(MoneyWatch) It's holiday time again, and many readers will be gathering with family to celebrate. Last month, world's largest rocking chair.to ask your relatives at Thanksgiving, a more informative and interesting approach than hearing about Aunt Suzie and Uncle Bill's road trip to see the
Instead, ask your relatives how they're doing in retirement. They'll likely be glad to talk with you about themselves. And who knows? You could learn some valuable lessons that might help you prepare for your own retirement. If you're worried that they might think you're being nosy, tell them you're asking these questions so you can learn from their hard-won experience. My guess is they'll be glad to help, and it will make them feel useful.
To help break the ice, take a look at, and then check out these 10 additional questions you could ask:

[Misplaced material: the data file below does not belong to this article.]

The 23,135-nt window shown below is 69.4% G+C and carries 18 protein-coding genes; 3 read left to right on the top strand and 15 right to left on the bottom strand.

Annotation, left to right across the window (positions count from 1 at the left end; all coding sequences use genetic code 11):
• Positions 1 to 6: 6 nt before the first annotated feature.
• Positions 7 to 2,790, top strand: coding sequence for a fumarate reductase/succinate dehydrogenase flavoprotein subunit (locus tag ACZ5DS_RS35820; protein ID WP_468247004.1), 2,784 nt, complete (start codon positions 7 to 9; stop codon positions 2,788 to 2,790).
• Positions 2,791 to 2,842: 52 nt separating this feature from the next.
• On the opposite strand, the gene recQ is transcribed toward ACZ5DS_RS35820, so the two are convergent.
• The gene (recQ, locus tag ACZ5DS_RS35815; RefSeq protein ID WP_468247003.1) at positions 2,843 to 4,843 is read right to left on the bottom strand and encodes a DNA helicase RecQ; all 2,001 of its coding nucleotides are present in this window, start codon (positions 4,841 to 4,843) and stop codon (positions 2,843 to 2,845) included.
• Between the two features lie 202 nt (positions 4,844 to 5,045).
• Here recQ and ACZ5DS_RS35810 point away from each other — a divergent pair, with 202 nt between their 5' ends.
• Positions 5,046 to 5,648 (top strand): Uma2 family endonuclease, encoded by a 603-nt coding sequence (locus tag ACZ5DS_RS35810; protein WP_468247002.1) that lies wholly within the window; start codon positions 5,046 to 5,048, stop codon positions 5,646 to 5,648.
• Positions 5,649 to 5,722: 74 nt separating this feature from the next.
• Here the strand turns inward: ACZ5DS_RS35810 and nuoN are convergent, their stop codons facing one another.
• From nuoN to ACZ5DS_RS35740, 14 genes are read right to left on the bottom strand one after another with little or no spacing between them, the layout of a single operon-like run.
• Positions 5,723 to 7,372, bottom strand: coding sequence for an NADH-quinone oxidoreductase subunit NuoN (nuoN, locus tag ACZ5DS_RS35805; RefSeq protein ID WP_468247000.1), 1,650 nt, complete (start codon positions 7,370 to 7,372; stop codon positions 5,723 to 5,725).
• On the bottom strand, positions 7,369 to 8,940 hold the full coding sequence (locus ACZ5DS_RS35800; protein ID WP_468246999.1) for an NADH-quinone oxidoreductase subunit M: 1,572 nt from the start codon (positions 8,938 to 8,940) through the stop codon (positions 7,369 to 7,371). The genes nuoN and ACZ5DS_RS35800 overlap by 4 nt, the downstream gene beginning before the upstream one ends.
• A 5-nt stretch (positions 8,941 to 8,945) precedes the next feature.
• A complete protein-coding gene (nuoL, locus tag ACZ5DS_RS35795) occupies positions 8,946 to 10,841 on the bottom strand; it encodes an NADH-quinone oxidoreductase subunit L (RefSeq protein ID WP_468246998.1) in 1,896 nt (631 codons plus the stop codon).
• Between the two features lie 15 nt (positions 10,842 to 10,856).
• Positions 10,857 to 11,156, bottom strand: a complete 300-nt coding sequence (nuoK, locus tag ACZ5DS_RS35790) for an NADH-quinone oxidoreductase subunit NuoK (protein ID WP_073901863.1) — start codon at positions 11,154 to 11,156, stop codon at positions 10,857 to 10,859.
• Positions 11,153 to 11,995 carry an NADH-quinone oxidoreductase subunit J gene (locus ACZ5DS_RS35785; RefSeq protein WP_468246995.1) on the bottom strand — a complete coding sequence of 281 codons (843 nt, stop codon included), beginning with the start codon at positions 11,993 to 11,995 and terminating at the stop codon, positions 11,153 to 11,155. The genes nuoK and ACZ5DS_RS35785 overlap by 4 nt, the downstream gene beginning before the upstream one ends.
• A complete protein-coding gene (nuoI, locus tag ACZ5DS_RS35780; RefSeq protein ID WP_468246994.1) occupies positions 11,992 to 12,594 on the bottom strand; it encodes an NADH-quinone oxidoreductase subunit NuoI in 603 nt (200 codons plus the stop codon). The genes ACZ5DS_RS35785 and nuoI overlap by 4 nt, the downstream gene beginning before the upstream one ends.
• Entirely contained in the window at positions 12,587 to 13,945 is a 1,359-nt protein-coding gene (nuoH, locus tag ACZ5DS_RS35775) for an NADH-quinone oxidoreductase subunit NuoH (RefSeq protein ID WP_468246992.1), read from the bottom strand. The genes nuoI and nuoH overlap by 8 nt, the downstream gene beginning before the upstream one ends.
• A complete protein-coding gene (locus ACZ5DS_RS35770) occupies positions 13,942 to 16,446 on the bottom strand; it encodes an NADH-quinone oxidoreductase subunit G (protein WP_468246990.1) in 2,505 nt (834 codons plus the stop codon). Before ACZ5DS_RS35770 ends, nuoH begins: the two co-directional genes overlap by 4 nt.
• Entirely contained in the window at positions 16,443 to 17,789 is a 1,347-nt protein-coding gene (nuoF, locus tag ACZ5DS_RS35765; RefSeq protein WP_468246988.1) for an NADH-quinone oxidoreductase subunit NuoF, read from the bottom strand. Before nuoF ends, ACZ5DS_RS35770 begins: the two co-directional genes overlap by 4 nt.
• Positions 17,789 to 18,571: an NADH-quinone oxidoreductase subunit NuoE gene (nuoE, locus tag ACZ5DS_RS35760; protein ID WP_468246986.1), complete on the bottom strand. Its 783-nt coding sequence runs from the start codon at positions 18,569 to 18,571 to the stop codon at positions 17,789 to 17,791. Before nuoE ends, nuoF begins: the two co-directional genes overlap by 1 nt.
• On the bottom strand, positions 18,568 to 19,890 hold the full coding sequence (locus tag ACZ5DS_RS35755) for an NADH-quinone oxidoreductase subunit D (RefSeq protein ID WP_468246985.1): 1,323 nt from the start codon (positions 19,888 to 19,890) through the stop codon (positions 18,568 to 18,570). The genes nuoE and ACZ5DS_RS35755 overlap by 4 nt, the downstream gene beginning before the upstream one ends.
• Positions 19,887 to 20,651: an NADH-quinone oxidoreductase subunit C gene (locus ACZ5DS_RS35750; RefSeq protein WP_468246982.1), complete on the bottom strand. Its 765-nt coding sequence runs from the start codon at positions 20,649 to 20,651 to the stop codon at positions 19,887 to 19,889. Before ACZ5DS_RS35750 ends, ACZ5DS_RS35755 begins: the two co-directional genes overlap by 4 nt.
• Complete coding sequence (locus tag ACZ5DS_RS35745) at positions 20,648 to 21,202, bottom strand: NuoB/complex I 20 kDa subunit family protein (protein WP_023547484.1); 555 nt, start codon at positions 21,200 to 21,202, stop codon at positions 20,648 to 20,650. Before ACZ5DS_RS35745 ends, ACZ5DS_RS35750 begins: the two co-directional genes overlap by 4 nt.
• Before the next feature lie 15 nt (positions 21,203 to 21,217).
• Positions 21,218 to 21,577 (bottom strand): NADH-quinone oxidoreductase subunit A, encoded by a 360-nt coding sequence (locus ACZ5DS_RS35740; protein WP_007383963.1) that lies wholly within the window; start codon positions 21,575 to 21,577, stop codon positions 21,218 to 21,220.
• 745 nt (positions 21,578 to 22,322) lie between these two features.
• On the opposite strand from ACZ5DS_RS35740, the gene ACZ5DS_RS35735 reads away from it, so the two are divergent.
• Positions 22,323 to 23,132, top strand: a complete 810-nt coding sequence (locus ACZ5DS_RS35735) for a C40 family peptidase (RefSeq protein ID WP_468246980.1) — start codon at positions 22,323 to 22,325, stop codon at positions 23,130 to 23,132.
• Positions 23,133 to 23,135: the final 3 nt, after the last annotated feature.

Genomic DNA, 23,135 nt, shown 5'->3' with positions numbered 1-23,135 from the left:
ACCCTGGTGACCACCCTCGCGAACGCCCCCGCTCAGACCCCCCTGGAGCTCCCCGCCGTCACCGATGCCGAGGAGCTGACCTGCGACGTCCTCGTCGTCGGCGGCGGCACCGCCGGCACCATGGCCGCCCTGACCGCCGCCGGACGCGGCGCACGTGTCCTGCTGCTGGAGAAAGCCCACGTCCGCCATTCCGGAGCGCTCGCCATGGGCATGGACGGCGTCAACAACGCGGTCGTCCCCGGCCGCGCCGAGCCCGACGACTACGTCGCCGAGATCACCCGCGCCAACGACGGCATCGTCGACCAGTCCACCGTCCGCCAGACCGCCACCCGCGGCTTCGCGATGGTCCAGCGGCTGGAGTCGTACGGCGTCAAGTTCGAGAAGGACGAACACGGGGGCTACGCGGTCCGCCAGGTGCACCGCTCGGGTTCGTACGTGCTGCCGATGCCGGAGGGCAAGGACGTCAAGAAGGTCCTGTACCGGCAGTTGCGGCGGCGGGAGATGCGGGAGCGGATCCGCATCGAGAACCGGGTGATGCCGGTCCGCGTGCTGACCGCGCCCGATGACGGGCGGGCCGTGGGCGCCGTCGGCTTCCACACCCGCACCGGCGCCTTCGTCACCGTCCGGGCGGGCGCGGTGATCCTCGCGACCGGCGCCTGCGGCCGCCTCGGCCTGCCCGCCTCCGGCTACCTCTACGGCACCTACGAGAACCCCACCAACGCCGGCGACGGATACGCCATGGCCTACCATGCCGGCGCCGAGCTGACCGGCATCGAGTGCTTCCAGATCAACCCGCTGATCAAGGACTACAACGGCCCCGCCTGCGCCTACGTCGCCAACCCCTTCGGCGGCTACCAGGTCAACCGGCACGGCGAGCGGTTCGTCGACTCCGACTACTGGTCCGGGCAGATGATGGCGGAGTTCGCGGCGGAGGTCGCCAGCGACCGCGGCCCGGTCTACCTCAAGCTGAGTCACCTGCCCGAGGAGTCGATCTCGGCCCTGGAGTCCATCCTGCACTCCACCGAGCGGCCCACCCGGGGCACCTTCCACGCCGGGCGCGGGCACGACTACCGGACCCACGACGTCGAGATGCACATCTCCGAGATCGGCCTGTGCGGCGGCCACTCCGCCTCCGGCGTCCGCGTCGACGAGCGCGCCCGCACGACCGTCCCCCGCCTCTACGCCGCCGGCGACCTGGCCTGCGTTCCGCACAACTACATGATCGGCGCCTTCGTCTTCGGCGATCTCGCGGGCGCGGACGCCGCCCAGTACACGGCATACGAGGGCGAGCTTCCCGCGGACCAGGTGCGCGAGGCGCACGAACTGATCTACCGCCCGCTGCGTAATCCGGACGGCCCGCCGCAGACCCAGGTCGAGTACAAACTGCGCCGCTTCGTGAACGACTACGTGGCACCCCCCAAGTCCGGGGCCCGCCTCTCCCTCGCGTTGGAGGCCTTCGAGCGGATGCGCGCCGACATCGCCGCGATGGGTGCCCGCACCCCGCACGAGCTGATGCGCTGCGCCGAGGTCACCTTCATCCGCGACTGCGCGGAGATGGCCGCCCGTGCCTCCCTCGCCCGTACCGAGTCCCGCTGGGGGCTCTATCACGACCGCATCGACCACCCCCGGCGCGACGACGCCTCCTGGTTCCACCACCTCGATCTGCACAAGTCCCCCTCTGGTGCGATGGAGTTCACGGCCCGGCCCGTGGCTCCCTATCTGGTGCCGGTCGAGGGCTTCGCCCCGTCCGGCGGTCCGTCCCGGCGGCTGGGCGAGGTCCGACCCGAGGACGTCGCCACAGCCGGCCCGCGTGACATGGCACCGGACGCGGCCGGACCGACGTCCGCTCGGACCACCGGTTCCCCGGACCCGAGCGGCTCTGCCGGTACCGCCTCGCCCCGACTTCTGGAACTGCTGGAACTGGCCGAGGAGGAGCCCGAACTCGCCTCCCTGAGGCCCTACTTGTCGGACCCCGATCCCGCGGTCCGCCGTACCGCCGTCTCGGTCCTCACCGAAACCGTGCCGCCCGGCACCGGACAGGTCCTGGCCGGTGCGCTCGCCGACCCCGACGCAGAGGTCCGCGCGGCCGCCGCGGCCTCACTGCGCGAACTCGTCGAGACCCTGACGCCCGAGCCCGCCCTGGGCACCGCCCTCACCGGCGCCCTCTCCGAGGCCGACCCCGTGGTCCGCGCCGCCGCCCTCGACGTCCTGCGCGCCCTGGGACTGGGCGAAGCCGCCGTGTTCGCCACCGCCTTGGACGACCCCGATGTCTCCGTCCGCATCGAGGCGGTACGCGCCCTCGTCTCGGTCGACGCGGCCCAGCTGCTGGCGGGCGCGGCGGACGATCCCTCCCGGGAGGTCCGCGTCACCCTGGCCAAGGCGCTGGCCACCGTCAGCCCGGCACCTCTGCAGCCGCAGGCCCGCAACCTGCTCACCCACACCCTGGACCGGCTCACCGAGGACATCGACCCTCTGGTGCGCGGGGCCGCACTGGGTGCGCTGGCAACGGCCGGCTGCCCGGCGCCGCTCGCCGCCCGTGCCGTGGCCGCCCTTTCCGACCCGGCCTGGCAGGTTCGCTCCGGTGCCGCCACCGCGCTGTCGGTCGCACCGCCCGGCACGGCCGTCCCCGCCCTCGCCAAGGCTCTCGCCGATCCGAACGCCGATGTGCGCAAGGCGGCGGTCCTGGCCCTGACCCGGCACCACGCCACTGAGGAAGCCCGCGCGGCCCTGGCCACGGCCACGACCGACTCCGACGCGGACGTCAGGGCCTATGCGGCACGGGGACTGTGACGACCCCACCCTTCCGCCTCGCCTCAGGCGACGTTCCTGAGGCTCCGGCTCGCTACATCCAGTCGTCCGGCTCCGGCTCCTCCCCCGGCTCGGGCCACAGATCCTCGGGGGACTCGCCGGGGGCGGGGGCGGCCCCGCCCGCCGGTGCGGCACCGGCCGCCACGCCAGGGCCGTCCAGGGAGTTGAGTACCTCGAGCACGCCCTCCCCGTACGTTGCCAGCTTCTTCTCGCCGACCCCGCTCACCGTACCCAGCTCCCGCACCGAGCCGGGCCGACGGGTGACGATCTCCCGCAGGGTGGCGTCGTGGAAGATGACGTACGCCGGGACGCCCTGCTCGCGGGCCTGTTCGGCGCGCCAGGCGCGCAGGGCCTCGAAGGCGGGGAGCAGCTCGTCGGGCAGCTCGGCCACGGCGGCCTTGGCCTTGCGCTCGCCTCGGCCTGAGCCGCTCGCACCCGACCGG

- What's on your "bucket list"? Have you done anything lately on your list, or are planning to in the near future?
- Have you made new friends, or do you mainly see old friends?
- If you don't mind telling me, how do you invest your retirement savings? Why?
- Do you use a financial advisor? If yes, that person?
- Did you buy long-term care insurance? Why or why not?
- Do you have a Medicare Part D prescription drug plan? If yes, why did you pick that plan?
- If you don't mind me getting a little personal, do you have? (The answer may shock you.)
- How are you drawing down your retirement savings? Do you have a systematic method?
- If there was one thing you'd do differently to prepare for retirement, what would that be?
- What advice do you have for me to help me in retirement?
With these 10 questions and the 10 from Thanksgiving, you've got plenty of conversation-starters. And if you show interest and ask follow-up questions, you might keep your relatives talking for hours as well as discover ways you can improve your own retirement. Happy holidays!